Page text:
The Battery Charger Won’t Charge A Dead Battery

The battery charger won’t charge a dead battery. At least once in your life, you’ve gone through the experience of your car not running because of the battery.

To avoid this, you decide to get yourself a smart battery charger. 

However, even after getting a charger, you notice the battery charger won’t charge a dead battery.

 The article below will help you understand how to handle such a situation.

Can A Completely Dead Battery Be Recharged?

When people refer to their car battery as dead, they usually mean that the battery is discharged and its voltage level is below the functional level. 

Your car battery needs to run around 12 or more volts to function properly.

Therefore, if your battery level drops below 12V, it may be a dead battery. Generally speaking, you have three ways to solve the problem.

Alternator charging

If your battery’s voltage is a bit lower than the bare minimum, there’s a simple solution to your problem. 

For your car to run, it needs power from the battery, and your battery needs an alternator to recharge it. 

The alternator powers the battery for its next start, but only when the car is in motion. 

Therefore, fixing a battery that has dropped its voltage a bit too low and driving around could be the solution. 

Also, while attempting to recharge your battery by driving around, it’s best to avoid using any features that require power from the battery, such as the AC, TV, radio, etc. 

Driving around for roughly half an hour could be enough to recharge your battery to a functional level. 

However, this way won’t always fix the problem if your battery level is extremely low.

Jump-start your car

If your car doesn’t even start when you turn on the ignition key, you could face a dead battery. 

Therefore, to fix this problem, you’ll need to jump-start your vehicle. To jump-start your car, you’ll need jumper cables and another car.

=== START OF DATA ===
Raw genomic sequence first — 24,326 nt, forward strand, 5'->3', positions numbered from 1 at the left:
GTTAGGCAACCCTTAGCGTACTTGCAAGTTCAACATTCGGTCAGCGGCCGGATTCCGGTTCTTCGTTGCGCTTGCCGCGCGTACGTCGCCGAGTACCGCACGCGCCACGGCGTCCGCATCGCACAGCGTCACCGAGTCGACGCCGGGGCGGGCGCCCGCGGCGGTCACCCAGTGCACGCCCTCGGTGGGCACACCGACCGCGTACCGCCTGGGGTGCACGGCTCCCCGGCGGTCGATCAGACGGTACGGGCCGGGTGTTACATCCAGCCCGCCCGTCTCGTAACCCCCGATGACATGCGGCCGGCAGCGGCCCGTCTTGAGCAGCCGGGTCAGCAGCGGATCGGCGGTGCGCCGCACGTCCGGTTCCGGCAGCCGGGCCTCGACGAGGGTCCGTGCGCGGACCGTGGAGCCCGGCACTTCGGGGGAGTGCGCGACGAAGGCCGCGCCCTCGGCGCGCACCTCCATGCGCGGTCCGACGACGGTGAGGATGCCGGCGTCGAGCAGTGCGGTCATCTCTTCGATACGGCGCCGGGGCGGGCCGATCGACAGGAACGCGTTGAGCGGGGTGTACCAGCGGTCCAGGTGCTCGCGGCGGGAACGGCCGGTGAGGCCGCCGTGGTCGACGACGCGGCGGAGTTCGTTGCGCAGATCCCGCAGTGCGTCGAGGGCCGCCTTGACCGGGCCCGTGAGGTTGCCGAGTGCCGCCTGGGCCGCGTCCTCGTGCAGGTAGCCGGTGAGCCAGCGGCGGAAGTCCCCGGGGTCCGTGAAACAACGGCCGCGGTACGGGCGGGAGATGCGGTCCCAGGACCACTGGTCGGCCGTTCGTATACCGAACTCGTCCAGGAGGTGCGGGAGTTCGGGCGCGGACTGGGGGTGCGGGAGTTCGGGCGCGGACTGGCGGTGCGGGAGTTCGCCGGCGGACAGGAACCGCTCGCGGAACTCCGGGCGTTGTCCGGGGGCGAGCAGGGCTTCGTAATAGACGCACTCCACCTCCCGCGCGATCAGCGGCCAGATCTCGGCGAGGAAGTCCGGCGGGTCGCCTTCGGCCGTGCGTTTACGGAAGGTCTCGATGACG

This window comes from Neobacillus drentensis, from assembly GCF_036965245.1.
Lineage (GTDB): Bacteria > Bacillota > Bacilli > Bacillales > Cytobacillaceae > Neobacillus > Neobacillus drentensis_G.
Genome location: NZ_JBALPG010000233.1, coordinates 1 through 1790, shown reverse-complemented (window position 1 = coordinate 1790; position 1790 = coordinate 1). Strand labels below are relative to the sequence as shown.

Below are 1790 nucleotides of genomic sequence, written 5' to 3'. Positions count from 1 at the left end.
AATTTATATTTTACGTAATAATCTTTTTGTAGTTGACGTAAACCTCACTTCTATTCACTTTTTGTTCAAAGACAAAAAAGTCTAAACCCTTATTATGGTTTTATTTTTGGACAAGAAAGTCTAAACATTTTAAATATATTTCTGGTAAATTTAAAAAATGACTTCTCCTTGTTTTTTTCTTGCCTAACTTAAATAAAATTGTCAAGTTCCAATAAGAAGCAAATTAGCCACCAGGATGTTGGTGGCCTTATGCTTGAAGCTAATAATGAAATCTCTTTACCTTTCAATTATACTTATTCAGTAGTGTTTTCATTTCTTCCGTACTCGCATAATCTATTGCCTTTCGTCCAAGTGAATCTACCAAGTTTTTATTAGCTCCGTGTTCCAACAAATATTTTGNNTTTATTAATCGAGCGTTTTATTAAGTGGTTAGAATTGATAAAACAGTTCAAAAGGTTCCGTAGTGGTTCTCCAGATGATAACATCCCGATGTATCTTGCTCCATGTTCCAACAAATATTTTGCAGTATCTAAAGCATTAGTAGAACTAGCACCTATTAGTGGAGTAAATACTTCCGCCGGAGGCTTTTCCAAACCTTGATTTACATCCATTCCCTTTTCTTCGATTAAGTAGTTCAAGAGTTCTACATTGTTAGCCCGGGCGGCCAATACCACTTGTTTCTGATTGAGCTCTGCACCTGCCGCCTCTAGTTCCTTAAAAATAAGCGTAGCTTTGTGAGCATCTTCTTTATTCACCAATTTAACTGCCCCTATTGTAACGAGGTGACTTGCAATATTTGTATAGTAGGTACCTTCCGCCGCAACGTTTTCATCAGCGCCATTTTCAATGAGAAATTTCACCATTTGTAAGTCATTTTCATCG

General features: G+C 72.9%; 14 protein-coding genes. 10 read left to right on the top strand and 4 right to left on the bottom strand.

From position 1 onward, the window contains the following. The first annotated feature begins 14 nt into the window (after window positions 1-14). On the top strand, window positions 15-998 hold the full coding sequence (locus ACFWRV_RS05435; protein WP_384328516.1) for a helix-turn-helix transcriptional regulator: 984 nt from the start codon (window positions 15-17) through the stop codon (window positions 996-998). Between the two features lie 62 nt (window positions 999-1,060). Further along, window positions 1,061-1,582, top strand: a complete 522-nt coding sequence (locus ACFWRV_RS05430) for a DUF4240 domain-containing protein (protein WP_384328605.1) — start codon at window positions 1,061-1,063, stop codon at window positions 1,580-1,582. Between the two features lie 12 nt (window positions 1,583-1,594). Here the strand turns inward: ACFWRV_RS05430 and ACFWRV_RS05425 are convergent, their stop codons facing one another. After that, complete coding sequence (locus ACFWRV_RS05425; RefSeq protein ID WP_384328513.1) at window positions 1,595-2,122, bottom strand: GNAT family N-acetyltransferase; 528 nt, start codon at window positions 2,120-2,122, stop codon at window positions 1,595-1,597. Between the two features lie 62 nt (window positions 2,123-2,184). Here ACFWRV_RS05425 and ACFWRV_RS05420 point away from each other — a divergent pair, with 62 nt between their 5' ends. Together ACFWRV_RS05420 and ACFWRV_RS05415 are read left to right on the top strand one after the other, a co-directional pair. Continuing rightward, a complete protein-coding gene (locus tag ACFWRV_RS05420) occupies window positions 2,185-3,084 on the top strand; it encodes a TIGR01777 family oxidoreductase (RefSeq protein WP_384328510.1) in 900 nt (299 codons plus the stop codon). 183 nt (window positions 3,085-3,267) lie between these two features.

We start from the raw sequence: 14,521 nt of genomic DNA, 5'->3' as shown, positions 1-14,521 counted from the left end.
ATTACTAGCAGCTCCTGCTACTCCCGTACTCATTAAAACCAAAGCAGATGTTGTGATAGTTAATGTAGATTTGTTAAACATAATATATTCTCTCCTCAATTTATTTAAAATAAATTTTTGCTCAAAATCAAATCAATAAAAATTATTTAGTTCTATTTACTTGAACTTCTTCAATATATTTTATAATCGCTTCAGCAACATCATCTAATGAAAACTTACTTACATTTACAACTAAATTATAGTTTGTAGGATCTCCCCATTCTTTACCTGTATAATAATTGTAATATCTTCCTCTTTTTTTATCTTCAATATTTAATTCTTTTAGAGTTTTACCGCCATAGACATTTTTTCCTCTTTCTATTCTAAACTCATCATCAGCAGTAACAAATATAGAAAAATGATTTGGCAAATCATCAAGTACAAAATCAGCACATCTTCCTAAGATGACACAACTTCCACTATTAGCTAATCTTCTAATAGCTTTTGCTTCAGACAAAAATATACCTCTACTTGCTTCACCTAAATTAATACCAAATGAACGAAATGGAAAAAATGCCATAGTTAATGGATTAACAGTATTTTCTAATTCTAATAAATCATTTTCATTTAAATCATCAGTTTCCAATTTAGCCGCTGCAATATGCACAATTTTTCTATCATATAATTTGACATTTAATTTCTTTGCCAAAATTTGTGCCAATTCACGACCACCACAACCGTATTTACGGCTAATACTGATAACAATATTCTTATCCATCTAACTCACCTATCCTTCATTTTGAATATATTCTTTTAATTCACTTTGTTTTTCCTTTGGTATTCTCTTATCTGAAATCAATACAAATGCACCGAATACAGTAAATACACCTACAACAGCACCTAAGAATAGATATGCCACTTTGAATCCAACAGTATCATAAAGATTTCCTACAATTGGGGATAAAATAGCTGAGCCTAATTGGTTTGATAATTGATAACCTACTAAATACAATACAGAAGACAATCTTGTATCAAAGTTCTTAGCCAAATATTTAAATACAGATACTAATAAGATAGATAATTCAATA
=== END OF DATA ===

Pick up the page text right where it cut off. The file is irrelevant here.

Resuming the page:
Following the appropriate safety precautions, connect one end of the jumper cables to your car’s battery and the other end to the other car. 

With the other car running, its alternator will power your car’s battery and following a few minutes, your battery will have enough power to run your car. 

Of course, if you are near a charging station/wall socket, you can recharge the battery with a smart charger.

Jumper Cables

Caption: Jumper Cables

The Battery Charger Won’t Charge A Dead Battery: The Battery Charger Won’t Charge A Dead Battery

Some people have faced situations where their smart charger doesn’t recognize a battery because it’s too discharged. 

Remember that a 12V battery is discharged at 11.9V and fully charged at 12.7V.

However, if left discharged for long periods, a battery can draw a lower power level, thus affecting the battery’s health and, in the worst case damaging the battery entirely.

Float chargers and battery maintainers normally have a voltage threshold between 8 and 11, while some chargers’ voltage threshold is relatively high. 

Therefore, if your battery has lower power, the charger may not recognize the battery, and it won’t send a charge.

 Some chargers might display a fault mode by flashing, and others simply do nothing.

 Several manufacturers don’t think charging a battery below their charger’s threshold voltage is worth charging.

Also, some marine battery chargers can determine the battery’s voltage before sending any current to prevent sparks in case you didn’t connect the charger to a battery.

Furthermore, smart chargers having a minimum threshold voltage can prevent the charger from damage.